Disclosure: I own a small amount of Yingli stock, for the reasons explained in my post “List of Global Warming Stocks”.

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Pakistan Solar Desert Project

May 14 2014 Published by under Energy from the desert

Climate Progress just reported that a 100 MW solar project was inaugurated in the Pakistan Cholistan desert. There are supposed to be 400,000 solar panels installed until the end of this year there.

Right now, the Prime Minister Nawaz Sharif just came to the site and laid the foundation stone. It remains to be seen if those solar panels actually go up in time. There have been reports about problems with securing financing for the power lines, so that is far from sure.

There are further plans to increase capacity to 1,000 MW by 2016. I hope those plans materialize. But right now there is not much to see here.

 

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Solar Impulse Across America Video

May 11 2014 Published by under Energy from the desert

I just watched some interviews with the founders of the Solar Impulse project at Cleantechnica. I recommend this.

And then I went over to Youtube and searched for “Solar Impulse”. The top video is this documentation of their flight across the United States:

It shows that this project is a great success.

Not necessarily as aviation technology. I am not convinced that solar and aviation are a good match. The main limitation is speed, as a result of having less power available compared to fossil fuel.

The power of the engine is 6 kW, which is about equivalent to the first flights of the Wright brothers. That results in a cruising speed of 70 km/h, which is slow for aviation. If you don’t mind going that slow, an airship like the Aeroscraft is the better alternative.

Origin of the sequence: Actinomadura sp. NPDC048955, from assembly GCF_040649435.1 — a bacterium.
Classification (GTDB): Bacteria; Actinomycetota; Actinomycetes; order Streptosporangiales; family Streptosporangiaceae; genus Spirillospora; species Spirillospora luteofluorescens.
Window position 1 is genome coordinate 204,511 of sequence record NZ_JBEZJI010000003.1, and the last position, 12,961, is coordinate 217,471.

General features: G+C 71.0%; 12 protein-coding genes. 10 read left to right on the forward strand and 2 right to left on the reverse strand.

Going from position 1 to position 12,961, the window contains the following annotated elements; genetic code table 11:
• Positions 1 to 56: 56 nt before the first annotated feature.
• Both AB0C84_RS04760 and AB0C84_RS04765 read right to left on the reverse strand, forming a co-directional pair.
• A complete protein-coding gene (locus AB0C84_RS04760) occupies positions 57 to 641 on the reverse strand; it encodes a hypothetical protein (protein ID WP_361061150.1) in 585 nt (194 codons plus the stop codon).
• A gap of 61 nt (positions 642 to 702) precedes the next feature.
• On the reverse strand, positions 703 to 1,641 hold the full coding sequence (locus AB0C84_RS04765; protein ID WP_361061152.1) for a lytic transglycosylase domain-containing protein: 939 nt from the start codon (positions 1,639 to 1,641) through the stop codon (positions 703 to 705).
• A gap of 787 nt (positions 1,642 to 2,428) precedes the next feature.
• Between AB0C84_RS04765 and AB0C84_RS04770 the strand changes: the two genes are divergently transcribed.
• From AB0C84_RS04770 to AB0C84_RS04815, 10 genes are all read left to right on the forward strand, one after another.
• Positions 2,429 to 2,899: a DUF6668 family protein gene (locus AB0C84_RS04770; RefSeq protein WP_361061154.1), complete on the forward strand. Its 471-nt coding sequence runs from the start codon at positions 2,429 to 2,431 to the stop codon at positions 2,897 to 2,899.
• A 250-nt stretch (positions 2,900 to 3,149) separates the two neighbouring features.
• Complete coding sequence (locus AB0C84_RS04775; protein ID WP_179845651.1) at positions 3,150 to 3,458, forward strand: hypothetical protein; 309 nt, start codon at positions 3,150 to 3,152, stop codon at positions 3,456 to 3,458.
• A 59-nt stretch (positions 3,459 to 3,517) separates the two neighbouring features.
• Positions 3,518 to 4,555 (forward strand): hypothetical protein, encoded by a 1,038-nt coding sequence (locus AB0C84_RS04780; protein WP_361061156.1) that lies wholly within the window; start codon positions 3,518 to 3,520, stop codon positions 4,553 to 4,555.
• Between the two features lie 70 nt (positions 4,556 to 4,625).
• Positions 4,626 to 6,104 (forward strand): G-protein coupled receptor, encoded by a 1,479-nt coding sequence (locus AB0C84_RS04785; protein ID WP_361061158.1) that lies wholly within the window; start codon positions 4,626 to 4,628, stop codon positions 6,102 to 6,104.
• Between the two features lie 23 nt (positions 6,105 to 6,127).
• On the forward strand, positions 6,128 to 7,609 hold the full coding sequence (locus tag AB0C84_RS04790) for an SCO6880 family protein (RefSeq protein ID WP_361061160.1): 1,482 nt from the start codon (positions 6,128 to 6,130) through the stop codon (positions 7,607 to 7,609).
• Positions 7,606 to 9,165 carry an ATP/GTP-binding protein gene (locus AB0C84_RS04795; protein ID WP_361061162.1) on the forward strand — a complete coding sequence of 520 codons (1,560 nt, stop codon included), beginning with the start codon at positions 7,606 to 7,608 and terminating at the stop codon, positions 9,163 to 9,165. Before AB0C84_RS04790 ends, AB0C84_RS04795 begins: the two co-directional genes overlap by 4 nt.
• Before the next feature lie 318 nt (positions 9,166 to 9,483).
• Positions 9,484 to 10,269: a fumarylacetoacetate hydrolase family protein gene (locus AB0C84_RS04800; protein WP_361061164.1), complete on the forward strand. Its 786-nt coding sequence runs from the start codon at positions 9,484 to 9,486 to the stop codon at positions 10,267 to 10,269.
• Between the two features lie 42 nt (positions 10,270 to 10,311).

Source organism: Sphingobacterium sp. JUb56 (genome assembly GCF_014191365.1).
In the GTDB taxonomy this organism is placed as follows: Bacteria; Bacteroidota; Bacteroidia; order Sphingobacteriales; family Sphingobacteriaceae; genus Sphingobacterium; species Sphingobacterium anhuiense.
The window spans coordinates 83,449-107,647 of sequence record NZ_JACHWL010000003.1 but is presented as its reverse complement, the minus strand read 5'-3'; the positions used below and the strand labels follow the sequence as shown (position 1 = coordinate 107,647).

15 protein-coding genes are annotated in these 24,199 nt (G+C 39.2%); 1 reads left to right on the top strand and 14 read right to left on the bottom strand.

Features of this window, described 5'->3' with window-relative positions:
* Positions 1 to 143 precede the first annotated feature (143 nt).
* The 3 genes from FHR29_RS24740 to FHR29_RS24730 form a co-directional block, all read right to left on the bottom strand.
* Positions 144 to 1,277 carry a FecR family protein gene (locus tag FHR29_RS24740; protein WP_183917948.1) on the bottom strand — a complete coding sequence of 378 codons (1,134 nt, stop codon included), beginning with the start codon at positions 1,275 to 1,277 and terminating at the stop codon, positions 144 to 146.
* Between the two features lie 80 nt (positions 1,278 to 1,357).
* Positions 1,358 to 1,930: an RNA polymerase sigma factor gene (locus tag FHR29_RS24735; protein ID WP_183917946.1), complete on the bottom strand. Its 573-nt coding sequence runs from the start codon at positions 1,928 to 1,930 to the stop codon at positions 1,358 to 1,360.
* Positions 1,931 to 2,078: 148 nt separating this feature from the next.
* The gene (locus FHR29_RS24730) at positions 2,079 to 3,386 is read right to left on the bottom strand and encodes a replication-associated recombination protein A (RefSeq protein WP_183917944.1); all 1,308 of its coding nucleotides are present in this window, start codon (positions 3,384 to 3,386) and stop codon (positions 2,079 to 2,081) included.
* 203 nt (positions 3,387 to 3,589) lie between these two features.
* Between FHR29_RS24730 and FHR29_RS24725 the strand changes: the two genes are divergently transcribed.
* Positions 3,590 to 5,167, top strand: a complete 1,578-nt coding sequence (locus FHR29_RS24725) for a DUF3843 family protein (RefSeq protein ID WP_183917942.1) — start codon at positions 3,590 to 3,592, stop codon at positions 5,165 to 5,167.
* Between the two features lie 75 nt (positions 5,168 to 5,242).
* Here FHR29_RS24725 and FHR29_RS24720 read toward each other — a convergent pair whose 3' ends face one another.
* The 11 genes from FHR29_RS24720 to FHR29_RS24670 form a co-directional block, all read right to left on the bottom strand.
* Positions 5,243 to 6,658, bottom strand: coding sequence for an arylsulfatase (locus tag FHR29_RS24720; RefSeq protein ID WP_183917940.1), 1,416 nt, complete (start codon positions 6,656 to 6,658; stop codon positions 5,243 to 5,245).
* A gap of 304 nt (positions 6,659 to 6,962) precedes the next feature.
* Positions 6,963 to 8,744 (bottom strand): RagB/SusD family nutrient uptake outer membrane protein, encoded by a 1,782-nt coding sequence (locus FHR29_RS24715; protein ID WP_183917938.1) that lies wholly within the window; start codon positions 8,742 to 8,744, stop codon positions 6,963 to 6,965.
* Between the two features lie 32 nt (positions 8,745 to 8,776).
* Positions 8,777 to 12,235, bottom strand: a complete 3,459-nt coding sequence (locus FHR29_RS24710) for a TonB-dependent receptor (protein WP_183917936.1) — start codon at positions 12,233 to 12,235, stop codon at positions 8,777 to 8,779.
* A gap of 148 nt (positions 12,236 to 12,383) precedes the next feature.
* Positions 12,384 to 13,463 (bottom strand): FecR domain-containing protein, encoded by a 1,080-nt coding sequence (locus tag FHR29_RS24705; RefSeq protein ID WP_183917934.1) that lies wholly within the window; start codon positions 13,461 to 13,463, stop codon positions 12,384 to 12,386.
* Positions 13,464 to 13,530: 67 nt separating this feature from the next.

But this project clearly is a large success as a media project, and as a PR campaign for solar power. Just look at the people in their video above, including Larry Page, Richard Branson, and Ban Ki-Moon.

Railways have been the first to move away from firing coal. Now most of them are running on electricity. Cars will be next. And air traffic will take the longest, since it is so difficult to store energy on board with heavy batteries.

But exactly the fact that it is so difficult to pull off makes this project interesting. And exactly that is the value of the “Solar Impulse” project to advancing the cause of solar energy.

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“Security Concerns” Keep White House Solar at Minimal Size

May 10 2014 Published by under Energy from the desert

President Obama finally got around to getting some solar panels installed on the White House. I recall posting under the title “Why THE FUCK are there Still No Solar Panels on the White House” about a year ago.

Here is a Youtube video about the brand new solar panels on the White House roof:

I had to watch that video twice, since I couldn’t believe it the first time. But it is true. One guy in that video says that the size of the installation is that of an average American home. And the reason for that is that “security concerns” prevented them from installing a larger system.

I am not sure what those “security concerns” are supposed to be. As the video explains, they used 100% American solar panels, inverters, and workforce. Don’t they trust American solar panel makers? What risks are there anyway from installing solar panels? They are not putting any nuclear plants on the roof.

There is of course a large security risk associated with solar panels, but it materializes with too small sizes, not with too large ones. It’s called “climate change”. Obama may have heard of it. So if “security concerns” are relevant at all when deciding on the size of such an installation, they should of course lead to plastering every last square inch of the roof with solar panels, and most of the lawn around the building as well.